Dress Codes and the Indoctrination Into Rape Culture

Schools try their best to promote happy, healthy environments, where children

learn to be their best selves and grow into productive, respectful adults.


Think again: when schools implement rules like dress codes, they are actually

enabling men and punishing women. While their intentions may be humble and innocent,

their idea of what is and is not appropriate or professional can make all the difference and

perpetuate the patriarchal standards and expectations that women are held to, from birth;

that men are allowed to get away with things that in a normal, functioning society, would

see them sentenced to prison. But those who hold power in our civilization are the same

ones defending the offenders—or worse, they are the offenders themselves.

Schools are meant to be the place where citizens receive their enlightenment to be

let out into society and subsequently advance it. But dress codes create prejudice that

would not exist without a catalyst. Dress codes undoubtedly affect women on a far greater

scale than men, because it is never women who objectify men for their bodies: history has

always been men objectifying women. Dress codes characterize body parts like shoulders,

knees, upper arms, necks, and the upper chest region (including cleavage) as inherently

sexual, and therefore they must be covered up in order to prioritize the education of the

“distracted”. There is never a solution or option for the “distractors”, because they are the

ones who are categorized as wrong. Additionally, although maybe not on purpose, dress

codes prioritize men’s education over women’s, as it is acceptable to pull an offending girl

from class to change into another outfit while boys remain in class.

We condition women to be the problem solvers in situations that aren’t their

problems to solve. From not wearing a skirt to school because legs can be too disruptive in

math class, to don’t-drink-too-much-at-a-bar-because-then-you’ll-be-raped, and that’s on you! Victim-blaming begins before there is a victim. A woman’s life can be destroyed by a

man, and it is left up to the woman to pick up the pieces. We see this in one of our most

basic biological functions: reproduction. It takes two to achieve reproduction, but women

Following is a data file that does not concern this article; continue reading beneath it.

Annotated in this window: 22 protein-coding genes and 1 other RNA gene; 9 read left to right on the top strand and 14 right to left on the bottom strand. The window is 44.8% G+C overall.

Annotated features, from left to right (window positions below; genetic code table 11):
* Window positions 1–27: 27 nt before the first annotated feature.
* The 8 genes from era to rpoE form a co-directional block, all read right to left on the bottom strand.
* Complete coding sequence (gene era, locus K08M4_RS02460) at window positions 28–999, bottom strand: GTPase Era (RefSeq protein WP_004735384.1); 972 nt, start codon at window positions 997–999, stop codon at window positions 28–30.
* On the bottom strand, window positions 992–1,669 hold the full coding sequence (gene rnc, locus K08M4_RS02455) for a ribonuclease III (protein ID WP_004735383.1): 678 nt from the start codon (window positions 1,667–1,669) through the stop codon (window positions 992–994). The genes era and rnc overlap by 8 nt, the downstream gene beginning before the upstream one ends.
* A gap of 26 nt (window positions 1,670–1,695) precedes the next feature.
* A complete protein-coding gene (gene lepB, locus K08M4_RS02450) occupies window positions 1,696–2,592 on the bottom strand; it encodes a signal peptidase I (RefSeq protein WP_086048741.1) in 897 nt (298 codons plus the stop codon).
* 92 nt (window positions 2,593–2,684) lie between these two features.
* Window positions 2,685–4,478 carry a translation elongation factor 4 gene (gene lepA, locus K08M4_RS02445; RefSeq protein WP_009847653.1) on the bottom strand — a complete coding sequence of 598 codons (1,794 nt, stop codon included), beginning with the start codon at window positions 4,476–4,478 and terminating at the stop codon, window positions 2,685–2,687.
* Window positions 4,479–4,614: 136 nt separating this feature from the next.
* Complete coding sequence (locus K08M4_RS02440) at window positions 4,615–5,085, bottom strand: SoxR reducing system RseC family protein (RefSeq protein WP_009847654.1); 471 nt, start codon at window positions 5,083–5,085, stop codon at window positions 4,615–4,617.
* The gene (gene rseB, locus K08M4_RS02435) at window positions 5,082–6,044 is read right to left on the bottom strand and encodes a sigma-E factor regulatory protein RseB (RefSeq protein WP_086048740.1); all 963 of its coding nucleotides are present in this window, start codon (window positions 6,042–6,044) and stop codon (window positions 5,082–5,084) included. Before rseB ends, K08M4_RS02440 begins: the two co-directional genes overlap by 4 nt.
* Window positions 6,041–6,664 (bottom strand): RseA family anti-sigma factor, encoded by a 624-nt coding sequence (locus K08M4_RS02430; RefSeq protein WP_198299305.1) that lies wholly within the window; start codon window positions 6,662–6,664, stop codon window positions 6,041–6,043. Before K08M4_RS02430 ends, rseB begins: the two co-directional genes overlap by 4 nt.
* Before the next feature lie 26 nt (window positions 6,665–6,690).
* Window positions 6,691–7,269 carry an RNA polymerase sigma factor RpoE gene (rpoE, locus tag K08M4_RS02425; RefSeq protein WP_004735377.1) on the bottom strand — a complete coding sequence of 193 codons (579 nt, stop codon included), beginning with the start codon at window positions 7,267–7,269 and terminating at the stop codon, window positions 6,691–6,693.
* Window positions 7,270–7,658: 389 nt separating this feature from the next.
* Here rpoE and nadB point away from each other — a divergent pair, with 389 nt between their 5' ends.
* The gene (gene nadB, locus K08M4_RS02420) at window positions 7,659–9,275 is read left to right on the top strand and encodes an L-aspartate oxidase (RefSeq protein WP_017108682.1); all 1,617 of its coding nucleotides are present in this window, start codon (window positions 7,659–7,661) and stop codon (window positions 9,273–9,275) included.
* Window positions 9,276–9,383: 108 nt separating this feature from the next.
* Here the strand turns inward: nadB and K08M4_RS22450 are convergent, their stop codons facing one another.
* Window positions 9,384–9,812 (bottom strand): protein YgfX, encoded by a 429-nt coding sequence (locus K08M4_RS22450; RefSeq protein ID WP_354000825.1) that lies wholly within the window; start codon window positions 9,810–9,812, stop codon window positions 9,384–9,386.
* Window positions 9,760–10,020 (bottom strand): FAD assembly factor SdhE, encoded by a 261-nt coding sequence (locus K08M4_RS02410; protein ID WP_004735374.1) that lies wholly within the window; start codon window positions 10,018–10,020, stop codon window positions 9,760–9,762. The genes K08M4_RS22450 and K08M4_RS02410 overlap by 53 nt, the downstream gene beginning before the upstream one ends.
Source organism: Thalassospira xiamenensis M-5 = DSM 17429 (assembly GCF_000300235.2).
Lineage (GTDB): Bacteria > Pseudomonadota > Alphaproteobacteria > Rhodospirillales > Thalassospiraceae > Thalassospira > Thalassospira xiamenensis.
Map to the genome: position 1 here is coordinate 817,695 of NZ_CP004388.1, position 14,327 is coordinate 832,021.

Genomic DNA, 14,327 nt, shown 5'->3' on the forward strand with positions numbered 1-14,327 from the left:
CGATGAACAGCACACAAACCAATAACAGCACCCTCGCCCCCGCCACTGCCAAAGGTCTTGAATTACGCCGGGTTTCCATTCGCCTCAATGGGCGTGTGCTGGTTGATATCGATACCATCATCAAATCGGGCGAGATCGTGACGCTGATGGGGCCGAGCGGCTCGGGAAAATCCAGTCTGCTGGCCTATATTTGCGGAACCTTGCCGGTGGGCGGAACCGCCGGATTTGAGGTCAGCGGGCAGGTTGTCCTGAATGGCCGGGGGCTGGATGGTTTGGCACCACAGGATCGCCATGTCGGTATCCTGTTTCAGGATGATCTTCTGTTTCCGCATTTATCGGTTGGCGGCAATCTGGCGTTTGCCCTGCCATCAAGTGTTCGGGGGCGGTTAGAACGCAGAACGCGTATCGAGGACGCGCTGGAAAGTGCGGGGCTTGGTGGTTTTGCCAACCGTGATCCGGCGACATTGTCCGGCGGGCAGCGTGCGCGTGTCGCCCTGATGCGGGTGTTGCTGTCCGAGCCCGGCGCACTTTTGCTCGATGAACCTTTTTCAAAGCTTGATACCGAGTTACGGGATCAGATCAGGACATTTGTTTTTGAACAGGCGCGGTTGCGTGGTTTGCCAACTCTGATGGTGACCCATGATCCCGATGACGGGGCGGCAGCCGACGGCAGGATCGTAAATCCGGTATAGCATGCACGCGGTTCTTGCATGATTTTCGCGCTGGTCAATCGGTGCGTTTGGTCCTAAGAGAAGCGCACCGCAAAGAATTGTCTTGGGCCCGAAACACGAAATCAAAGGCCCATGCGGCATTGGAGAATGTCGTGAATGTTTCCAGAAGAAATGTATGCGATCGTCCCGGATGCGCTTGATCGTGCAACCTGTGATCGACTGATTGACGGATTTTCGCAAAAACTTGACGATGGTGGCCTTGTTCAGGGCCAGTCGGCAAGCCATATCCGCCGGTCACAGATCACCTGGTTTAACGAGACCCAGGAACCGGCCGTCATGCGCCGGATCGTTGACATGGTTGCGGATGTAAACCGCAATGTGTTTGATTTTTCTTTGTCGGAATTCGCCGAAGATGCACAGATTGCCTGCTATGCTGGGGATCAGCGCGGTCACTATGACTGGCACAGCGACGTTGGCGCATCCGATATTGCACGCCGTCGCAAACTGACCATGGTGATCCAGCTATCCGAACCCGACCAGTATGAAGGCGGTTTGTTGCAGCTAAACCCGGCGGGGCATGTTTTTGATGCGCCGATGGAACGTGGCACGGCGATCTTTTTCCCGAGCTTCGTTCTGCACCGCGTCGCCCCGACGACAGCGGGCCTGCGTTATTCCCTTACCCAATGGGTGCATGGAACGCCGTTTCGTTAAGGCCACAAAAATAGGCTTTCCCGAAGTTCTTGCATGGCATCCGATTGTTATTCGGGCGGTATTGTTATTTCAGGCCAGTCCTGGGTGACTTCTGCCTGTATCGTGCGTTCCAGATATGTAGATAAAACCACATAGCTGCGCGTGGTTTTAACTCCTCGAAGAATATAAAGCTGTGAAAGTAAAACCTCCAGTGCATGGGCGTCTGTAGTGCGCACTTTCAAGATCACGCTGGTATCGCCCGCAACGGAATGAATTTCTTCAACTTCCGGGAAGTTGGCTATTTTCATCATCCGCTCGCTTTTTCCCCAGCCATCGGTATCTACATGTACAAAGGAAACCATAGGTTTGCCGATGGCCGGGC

are ultimately the ones who do all the hard work, carrying the pregnancy to term. Men

have the option to walk away at any point. This is taught in Kindergarten, with dress codes.

Mary is wearing a skirt that shows her knees. Mary’s skirt is noticed by an administrator,

measured, and deemed inappropriate. Jack witnesses the episode. Jack believes that it is

Mary’s fault. Jack grows up to believe that any actions inflicted on women are a result of the

woman’s behavior. There is a snowball effect to tiny actions on the permeable minds of


Recently, a debate over face masks during the COVID-19 has called dress codes into

serious question. In context, the same groups of people who call for dress codes to remain

in place to maintain order also oppositely scream for face masks to be a choice, and cry

outrage at the notion of a child being sent home from school for not following a mask mandate. However, many have pointed out that if a girl can be sent for wearing a tank top, a

child can be sent home for failing to protect public health. There is a culture war that has

increasingly politicized things that should simply be categorized as human rights, women’s

empowerment being one of them. Increasingly, conservative beliefs in the United States

have promoted the idea that women’s equality has been achieved, is not important, or

simply should not be. At the center of it all is a woman’s right to choose. In 2021, U.S. states

introduced more than 100 bills that would or do restrict a woman’s right to an abortion, the

largest attack on the Roe v. Wade decision in American history.

Feminism and the idea of women’s equality are intersectional with so many public

issues, because misogyny is an underlying threat throughout our entire societal structure.

Racism? Women of color face increased discrimination than do men of color. Economics?

Women are paid 84 cents to the dollar of a man. Politics? Women make up 51% of the

American population, but only about 30% of politicians are female (Fun fact: the current 117

U.S. Congress has the highest number of women serving as politicians in American

history... and they make up 1⁄4 of its body). Healthcare? The United Nations has found that

about 90% of women have experienced gender bias: a study found that men experiencing

chronic pain were seen as “stoic” and women as “hysterical”. Abortion? Don’t even, that’s

left up to men now. Education? 76% of teachers are women, and it’s become one of the

most disregarded professions in this nation. I could go on and on about how so many topics

relate back to gender discrimination, but then I might be called irrationally emotional.

And to think that all this mess starts in elementary school, when Jane is told that she

cannot wear a tank top, because it will cause a distraction for little Tommy. God forbid Jane

gets too warm and then she’s distracted. At least Tommy’s education won’t be interrupted.

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